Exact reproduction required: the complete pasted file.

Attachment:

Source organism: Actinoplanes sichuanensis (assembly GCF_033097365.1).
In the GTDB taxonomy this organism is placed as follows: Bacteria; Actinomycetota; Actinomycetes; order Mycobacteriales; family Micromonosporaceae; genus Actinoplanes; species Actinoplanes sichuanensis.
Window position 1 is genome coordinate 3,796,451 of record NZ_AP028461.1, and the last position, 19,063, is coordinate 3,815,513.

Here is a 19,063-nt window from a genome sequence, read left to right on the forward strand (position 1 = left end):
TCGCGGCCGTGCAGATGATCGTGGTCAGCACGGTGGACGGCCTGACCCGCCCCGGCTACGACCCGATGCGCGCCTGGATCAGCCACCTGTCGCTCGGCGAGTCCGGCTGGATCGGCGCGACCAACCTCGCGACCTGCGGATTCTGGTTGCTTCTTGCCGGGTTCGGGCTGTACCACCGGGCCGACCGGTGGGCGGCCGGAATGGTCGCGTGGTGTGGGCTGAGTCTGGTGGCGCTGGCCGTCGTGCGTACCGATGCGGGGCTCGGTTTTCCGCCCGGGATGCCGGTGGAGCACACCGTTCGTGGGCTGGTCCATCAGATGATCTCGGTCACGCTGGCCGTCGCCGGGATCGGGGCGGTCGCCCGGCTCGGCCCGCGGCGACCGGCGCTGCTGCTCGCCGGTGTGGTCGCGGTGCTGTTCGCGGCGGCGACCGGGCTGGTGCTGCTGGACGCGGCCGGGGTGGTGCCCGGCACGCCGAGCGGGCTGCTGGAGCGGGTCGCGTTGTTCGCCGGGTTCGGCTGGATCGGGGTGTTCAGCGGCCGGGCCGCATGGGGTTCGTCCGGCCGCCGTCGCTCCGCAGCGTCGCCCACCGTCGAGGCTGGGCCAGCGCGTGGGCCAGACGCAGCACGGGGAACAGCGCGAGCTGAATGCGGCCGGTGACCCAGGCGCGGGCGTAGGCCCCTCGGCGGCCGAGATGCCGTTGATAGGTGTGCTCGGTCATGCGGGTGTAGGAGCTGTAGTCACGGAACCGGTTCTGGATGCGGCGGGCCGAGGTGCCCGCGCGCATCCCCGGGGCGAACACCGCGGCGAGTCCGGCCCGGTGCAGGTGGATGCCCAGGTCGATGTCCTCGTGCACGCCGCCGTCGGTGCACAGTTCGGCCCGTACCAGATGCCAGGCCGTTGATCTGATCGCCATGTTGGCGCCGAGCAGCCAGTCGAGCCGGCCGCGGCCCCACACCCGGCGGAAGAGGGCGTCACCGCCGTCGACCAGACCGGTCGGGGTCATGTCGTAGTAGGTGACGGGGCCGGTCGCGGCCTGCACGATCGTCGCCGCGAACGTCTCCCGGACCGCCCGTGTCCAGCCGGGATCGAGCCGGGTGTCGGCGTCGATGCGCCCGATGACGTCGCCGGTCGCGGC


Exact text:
Source organism: Actinoplanes sichuanensis (assembly GCF_033097365.1).
In the GTDB taxonomy this organism is placed as follows: Bacteria; Actinomycetota; Actinomycetes; order Mycobacteriales; family Micromonosporaceae; genus Actinoplanes; species Actinoplanes sichuanensis.
Window position 1 is genome coordinate 3,796,451 of record NZ_AP028461.1, and the last position, 19,063, is coordinate 3,815,513.

Here is a 19,063-nt window from a genome sequence, read left to right on the forward strand (position 1 = left end):
TCGCGGCCGTGCAGATGATCGTGGTCAGCACGGTGGACGGCCTGACCCGCCCCGGCTACGACCCGATGCGCGCCTGGATCAGCCACCTGTCGCTCGGCGAGTCCGGCTGGATCGGCGCGACCAACCTCGCGACCTGCGGATTCTGGTTGCTTCTTGCCGGGTTCGGGCTGTACCACCGGGCCGACCGGTGGGCGGCCGGAATGGTCGCGTGGTGTGGGCTGAGTCTGGTGGCGCTGGCCGTCGTGCGTACCGATGCGGGGCTCGGTTTTCCGCCCGGGATGCCGGTGGAGCACACCGTTCGTGGGCTGGTCCATCAGATGATCTCGGTCACGCTGGCCGTCGCCGGGATCGGGGCGGTCGCCCGGCTCGGCCCGCGGCGACCGGCGCTGCTGCTCGCCGGTGTGGTCGCGGTGCTGTTCGCGGCGGCGACCGGGCTGGTGCTGCTGGACGCGGCCGGGGTGGTGCCCGGCACGCCGAGCGGGCTGCTGGAGCGGGTCGCGTTGTTCGCCGGGTTCGGCTGGATCGGGGTGTTCAGCGGCCGGGCCGCATGGGGTTCGTCCGGCCGCCGTCGCTCCGCAGCGTCGCCCACCGTCGAGGCTGGGCCAGCGCGTGGGCCAGACGCAGCACGGGGAACAGCGCGAGCTGAATGCGGCCGGTGACCCAGGCGCGGGCGTAGGCCCCTCGGCGGCCGAGATGCCGTTGATAGGTGTGCTCGGTCATGCGGGTGTAGGAGCTGTAGTCACGGAACCGGTTCTGGATGCGGCGGGCCGAGGTGCCCGCGCGCATCCCCGGGGCGAACACCGCGGCGAGTCCGGCCCGGTGCAGGTGGATGCCCAGGTCGATGTCCTCGTGCACGCCGCCGTCGGTGCACAGTTCGGCCCGTACCAGATGCCAGGCCGTTGATCTGATCGCCATGTTGGCGCCGAGCAGCCAGTCGAGCCGGCCGCGGCCCCACACCCGGCGGAAGAGGGCGTCACCGCCGTCGACCAGACCGGTCGGGGTCATGTCGTAGTAGGTGACGGGGCCGGTCGCGGCCTGCACGATCGTCGCCGCGAACGTCTCCCGGACCGCCCGTGTCCAGCCGGGATCGAGCCGGGTGTCGGCGTCGATGCGCCCGATGACGTCGCCGGTCGCGGC